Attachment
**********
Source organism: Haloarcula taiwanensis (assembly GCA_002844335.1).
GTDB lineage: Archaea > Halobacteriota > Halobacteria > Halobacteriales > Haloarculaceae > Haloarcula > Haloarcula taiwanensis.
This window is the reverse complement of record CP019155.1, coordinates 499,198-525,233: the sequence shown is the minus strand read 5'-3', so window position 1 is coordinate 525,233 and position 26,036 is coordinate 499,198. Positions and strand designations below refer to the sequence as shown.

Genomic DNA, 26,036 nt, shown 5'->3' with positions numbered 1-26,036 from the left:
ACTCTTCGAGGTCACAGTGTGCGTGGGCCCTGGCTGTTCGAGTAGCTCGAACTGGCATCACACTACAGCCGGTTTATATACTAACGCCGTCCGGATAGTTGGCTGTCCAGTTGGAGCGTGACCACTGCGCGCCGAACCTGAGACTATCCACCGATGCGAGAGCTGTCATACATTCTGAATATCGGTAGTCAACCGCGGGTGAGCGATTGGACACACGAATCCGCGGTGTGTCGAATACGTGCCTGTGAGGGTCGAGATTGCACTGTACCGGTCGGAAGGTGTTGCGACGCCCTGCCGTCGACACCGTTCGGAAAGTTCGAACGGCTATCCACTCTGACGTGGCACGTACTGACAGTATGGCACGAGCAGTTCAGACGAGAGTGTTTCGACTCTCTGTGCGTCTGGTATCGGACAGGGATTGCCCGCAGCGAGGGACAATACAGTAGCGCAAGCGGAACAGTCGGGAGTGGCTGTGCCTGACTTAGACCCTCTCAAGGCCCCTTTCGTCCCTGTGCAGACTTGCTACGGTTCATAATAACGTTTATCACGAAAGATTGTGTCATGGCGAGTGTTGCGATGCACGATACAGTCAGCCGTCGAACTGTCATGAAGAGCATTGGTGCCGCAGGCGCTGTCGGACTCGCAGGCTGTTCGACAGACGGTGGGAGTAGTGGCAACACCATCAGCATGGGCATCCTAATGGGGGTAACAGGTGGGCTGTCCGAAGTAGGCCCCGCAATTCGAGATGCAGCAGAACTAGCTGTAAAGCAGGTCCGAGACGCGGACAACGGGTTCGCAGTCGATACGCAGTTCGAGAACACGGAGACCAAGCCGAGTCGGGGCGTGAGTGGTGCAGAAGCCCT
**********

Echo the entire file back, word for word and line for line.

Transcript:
Source organism: Haloarcula taiwanensis (assembly GCA_002844335.1).
GTDB lineage: Archaea > Halobacteriota > Halobacteria > Halobacteriales > Haloarculaceae > Haloarcula > Haloarcula taiwanensis.
This window is the reverse complement of record CP019155.1, coordinates 499,198-525,233: the sequence shown is the minus strand read 5'-3', so window position 1 is coordinate 525,233 and position 26,036 is coordinate 499,198. Positions and strand designations below refer to the sequence as shown.

Genomic DNA, 26,036 nt, shown 5'->3' with positions numbered 1-26,036 from the left:
ACTCTTCGAGGTCACAGTGTGCGTGGGCCCTGGCTGTTCGAGTAGCTCGAACTGGCATCACACTACAGCCGGTTTATATACTAACGCCGTCCGGATAGTTGGCTGTCCAGTTGGAGCGTGACCACTGCGCGCCGAACCTGAGACTATCCACCGATGCGAGAGCTGTCATACATTCTGAATATCGGTAGTCAACCGCGGGTGAGCGATTGGACACACGAATCCGCGGTGTGTCGAATACGTGCCTGTGAGGGTCGAGATTGCACTGTACCGGTCGGAAGGTGTTGCGACGCCCTGCCGTCGACACCGTTCGGAAAGTTCGAACGGCTATCCACTCTGACGTGGCACGTACTGACAGTATGGCACGAGCAGTTCAGACGAGAGTGTTTCGACTCTCTGTGCGTCTGGTATCGGACAGGGATTGCCCGCAGCGAGGGACAATACAGTAGCGCAAGCGGAACAGTCGGGAGTGGCTGTGCCTGACTTAGACCCTCTCAAGGCCCCTTTCGTCCCTGTGCAGACTTGCTACGGTTCATAATAACGTTTATCACGAAAGATTGTGTCATGGCGAGTGTTGCGATGCACGATACAGTCAGCCGTCGAACTGTCATGAAGAGCATTGGTGCCGCAGGCGCTGTCGGACTCGCAGGCTGTTCGACAGACGGTGGGAGTAGTGGCAACACCATCAGCATGGGCATCCTAATGGGGGTAACAGGTGGGCTGTCCGAAGTAGGCCCCGCAATTCGAGATGCAGCAGAACTAGCTGTAAAGCAGGTCCGAGACGCGGACAACGGGTTCGCAGTCGATACGCAGTTCGAGAACACGGAGACCAAGCCGAGTCGGGGCGTGAGTGGTGCAGAAGCCCT